FOR IMMEDIATE RELEASE | April 13, 2007
CBS Actions Mark New Era of Respect for
Women's Sports: A Statement from NCLR Sports Project Director Helen Carroll
(San Francisco, CA, April 13, 2007) — When Don Imus, father of all shock jocks and host of the nationally syndicated CBS Radio show, "Imus in the Morning," spewed hateful stereotypes throughout his commentary on the NCAA Women's Basketball Championship, he crossed a line. That was nothing new, but what was new-and commendable-was the heads of MSNBC and CBS took action.
On April 3, 2007 in the NCAA championship game, the Scarlet Knights played the Tennessee Lady Vols. It was a great game and a true display of outstanding athleticism. But the noteworthy achievements of two of the finest college women's basketball teams were overshadowed by Mr. Imus' toxic combination of racism, misogyny, and homophobia. Mr. Imus referred to the Rutgers players as "nappy headed hos" and criticized them for being "rough girls" with "tattoos," insinuating that there must be something terribly wrong for women to show such power and strength. In contrast, he informed his listeners, "The girls from Tennessee, they all look cute."
These are attitudes that the National Center for Lesbian Rights Sports Project combats on a daily basis. Mr. Imus simply put a national face on the problem. The intersection of racism, sexism, homophobia, and gender stereotyping is a severe problem for everyone in women's sports. Every day, we are losing good female coaches who are replaced by men. Young athletes who are women of color must run a gauntlet of insulting abuse. And gender stereotyping fuels the homophobia that keeps lesbian, gay, bisexual, and transgender athletes in the closet and poisons the atmosphere for all athletes.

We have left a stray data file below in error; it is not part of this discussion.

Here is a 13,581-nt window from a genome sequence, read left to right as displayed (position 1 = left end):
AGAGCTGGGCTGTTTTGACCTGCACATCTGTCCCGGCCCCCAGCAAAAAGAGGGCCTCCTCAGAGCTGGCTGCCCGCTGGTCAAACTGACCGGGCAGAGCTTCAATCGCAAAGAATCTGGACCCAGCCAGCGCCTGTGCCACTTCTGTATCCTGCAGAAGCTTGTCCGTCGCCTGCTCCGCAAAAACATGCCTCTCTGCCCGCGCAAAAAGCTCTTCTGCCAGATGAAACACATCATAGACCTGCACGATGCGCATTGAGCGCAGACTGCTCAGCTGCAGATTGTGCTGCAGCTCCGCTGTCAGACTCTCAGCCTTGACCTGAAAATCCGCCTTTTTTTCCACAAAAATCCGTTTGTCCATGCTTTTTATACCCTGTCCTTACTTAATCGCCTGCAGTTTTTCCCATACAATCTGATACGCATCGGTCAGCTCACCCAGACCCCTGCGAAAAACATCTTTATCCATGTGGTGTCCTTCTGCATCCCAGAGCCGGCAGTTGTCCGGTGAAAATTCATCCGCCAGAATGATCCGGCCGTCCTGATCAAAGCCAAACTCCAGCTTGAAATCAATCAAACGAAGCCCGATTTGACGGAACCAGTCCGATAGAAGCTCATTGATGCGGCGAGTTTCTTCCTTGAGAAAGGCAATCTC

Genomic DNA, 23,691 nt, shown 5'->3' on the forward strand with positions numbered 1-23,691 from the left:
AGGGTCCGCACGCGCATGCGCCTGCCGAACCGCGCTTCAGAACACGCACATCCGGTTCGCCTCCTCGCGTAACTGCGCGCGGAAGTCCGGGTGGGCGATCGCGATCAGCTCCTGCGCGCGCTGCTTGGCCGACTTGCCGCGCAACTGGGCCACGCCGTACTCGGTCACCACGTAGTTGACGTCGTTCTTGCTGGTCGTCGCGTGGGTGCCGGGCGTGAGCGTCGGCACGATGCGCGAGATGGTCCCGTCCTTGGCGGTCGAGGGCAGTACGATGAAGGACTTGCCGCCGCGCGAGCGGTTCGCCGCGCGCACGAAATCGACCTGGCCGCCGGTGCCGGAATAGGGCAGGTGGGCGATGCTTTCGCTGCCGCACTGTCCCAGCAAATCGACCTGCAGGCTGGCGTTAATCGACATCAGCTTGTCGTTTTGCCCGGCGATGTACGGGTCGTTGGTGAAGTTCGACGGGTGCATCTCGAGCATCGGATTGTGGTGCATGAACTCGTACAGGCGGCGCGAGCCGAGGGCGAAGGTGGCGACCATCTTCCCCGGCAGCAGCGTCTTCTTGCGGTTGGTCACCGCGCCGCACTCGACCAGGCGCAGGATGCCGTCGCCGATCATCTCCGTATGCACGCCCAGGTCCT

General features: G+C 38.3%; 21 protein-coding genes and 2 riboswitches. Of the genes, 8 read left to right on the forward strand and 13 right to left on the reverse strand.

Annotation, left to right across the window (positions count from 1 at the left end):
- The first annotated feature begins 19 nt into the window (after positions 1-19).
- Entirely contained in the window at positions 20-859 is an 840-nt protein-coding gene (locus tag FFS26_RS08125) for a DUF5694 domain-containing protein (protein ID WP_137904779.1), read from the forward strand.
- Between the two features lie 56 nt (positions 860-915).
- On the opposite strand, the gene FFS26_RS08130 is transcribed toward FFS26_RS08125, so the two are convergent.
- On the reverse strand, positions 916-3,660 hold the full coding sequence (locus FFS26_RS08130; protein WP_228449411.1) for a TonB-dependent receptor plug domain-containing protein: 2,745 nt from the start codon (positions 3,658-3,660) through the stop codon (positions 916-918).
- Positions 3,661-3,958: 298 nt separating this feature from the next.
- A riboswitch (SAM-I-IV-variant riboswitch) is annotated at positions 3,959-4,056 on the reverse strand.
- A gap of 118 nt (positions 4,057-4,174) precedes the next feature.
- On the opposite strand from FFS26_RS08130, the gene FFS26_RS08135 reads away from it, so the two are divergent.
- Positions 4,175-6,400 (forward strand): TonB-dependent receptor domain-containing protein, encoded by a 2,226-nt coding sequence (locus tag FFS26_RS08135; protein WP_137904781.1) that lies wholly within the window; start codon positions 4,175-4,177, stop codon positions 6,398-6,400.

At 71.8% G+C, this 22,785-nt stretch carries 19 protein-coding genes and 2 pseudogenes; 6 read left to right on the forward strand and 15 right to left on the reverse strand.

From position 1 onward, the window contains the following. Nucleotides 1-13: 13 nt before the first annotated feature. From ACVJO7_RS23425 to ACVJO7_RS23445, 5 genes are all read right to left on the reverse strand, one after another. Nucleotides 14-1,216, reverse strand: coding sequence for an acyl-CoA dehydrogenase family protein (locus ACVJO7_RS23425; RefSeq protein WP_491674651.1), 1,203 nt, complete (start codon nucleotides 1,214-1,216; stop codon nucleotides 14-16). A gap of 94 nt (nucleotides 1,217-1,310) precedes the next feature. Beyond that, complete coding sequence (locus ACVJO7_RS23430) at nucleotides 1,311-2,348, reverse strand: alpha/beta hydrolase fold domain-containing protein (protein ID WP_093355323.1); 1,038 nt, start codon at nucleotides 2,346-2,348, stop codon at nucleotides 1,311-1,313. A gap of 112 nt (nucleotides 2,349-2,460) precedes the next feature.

We have come a long way. The entire nation engaged in a dialogue, and most agreed that Mr. Imus' hateful statements were unacceptable. Then, GM, Staples, American Express, and Proctor and Gamble pulled their ads from the show. MSNBC dropped the "Imus in the Morning" television simulcast from its lineup. While initially CBS gave Mr. Imus a token wrist slap by suspending him for two weeks, they then took true action. They fired him, and by doing so, they joined MSNBC in raising the bar for broadcast media by refusing to broadcast hate.
But the true accountability rests with Mr. Imus. His insincere apology isn't satisfactory. I hope he has the sense to put down his microphone for good and realize his shock jock commentary isn't entertaining-it is unacceptable bigotry.
Coach Vivian Stringer and her players deserve nothing less than full dignity and respect. Coach Stringer said she was training leaders, as well as basketball players. She and the Scarlet Knights have demonstrated true leadership and grace in the aftermath of Mr. Imus' rant. These young women are guiding us to a truth that is too often elusive-equality is a right for all.
NCLR's Sports Project works to level the playing field for all athletes. We will remain vigilant with education, advocacy, and litigation when needed. We will stand alongside the Scarlet Knights and all who suffer such abuse. NCLR is committed to changing the landscape that Imus perpetuates to one of equality for everyone in sport.
Helen J. Carroll
Sports Project Director
National Center for Lesbian Rights
The National Center for Lesbian Rights is a national legal organization committed to advancing the civil and human rights of lesbian, gay, bisexual, and transgender people and their families through litigation, public policy advocacy, and public education.